“Can you break down the crux of your argument?”
Ha ha ha. Can you read?
“You made a suggestion in this article that was what?”
It’s obvious in the title alone, if the article is too difficult to read. How can you be a journalist if you can’t report on things without having them explained to you?
“Is this like a multi-year point though? What about Return of Kings?”
What about it? There are many ideas presented here. They are presented by different authors and in different contexts to provide arguments and ideas. What the hell are you asking? This is the kind of pseudo-psychological thinking the press likes to practice. Let’s assume all the writers here agreed we were cooperating like the Borg to make a larger hive-mind point about society. What is the implication of that? It’s an open-ended question without a conclusion.
Is the mainstream press making a multi-year point? Why do so many of your articles talk about (((feminism)))?
“The outrage isn’t only about that one article. A lot of people find it offensive that you write about women being submissive. Is that something you believe?”
Compound questions are a linguistic tool used to distort the other party’s answer. This one gets bonus points for at least displaying nominal skill. Are you asking if people are making an opportunistic attack based on preconceived hatred of Roosh, and that this “rape” story is only a ruse to attack him?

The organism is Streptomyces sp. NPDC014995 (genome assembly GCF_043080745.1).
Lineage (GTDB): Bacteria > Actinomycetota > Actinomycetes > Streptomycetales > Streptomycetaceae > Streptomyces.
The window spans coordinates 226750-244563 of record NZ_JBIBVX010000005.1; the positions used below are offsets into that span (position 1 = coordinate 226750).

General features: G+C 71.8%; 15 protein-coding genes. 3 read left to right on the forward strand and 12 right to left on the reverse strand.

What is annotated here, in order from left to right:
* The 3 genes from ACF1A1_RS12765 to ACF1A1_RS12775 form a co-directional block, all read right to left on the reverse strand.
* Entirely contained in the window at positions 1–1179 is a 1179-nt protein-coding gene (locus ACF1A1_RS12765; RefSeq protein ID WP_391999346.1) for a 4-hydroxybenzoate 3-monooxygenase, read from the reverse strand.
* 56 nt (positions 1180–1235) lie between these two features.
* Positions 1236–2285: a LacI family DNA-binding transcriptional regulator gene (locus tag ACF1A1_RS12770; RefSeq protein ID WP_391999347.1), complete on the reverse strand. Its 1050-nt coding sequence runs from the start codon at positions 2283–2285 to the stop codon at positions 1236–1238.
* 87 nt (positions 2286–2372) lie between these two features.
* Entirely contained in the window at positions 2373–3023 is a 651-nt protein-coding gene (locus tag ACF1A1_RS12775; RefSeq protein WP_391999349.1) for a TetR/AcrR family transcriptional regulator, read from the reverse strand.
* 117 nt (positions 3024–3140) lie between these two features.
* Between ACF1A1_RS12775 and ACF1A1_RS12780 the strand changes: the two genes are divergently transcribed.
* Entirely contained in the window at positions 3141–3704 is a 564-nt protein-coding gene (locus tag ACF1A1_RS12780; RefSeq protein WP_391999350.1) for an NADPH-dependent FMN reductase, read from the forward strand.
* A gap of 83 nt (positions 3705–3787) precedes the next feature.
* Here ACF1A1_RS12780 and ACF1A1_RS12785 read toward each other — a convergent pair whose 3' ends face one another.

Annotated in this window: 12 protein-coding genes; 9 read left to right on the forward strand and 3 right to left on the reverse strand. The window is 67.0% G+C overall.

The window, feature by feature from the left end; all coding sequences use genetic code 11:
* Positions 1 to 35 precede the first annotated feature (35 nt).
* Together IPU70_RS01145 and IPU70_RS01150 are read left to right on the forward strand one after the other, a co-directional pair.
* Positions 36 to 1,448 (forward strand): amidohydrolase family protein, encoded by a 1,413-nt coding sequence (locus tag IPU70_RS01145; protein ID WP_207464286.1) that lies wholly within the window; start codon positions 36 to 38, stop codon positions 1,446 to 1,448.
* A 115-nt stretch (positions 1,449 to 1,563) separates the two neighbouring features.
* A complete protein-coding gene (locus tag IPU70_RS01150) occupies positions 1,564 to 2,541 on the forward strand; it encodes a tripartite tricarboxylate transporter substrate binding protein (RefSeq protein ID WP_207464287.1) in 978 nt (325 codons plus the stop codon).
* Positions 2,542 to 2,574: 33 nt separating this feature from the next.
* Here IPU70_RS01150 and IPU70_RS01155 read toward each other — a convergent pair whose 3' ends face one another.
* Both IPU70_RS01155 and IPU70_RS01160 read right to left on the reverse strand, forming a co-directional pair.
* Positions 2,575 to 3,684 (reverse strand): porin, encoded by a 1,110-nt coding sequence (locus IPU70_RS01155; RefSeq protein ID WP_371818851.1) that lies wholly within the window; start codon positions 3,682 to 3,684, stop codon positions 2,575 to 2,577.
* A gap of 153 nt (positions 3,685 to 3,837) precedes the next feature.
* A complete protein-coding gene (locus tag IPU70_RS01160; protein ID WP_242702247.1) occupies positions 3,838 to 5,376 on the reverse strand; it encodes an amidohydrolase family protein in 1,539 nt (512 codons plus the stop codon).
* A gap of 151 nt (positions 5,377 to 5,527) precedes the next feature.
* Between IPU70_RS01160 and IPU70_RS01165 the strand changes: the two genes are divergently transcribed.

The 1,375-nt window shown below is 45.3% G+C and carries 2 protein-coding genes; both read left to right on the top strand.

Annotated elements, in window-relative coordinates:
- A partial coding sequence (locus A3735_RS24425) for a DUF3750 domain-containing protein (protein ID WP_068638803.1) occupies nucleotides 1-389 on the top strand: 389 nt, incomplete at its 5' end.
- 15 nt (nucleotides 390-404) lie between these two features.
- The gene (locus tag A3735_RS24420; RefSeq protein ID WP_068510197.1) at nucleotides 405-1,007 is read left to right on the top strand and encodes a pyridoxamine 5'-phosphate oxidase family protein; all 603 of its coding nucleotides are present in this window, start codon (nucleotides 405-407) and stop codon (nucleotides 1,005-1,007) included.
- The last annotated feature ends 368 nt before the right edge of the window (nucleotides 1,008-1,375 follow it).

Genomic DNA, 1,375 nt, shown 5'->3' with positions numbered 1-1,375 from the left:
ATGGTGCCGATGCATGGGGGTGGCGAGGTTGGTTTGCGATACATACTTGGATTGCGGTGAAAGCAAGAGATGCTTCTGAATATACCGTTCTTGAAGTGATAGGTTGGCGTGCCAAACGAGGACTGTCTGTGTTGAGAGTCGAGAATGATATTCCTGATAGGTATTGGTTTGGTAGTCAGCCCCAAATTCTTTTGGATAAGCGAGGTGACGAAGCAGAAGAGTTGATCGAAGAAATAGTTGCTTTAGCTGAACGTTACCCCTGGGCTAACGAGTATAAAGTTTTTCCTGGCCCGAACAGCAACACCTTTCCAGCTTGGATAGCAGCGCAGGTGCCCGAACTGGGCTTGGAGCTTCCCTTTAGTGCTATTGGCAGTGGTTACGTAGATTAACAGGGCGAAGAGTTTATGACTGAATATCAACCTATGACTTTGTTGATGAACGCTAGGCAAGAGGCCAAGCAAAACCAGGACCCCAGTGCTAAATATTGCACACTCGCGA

Or are you asking if Roosh believes women are submissive?
Or are you asking if women should be submissive?
The journalist can spin the answer in whichever way is most condemning. And all three of those questions are pointless. What Roosh thinks about the motivations of a mass group of journalists is his subjective reaction to a bunch of individuals with different motivations, all spreading the same lie.
You are the media, why don’t you tell us where the outrage originated, or why you personally felt outraged enough to copy and paste a hateful article, instead of asking Roosh to speculate on your motivations?
“What’s your justification for why you believe women should be submissive?”
Here we have a second halfway decent question, but a wild tangent from the topic at hand, and not a question that can be adequately addressed in this forum (that’s what this site and this one are for).
“People reading your works would say that you raped a woman if you had sex with her when she was drunk. You literally say they were too intoxicated to consent.”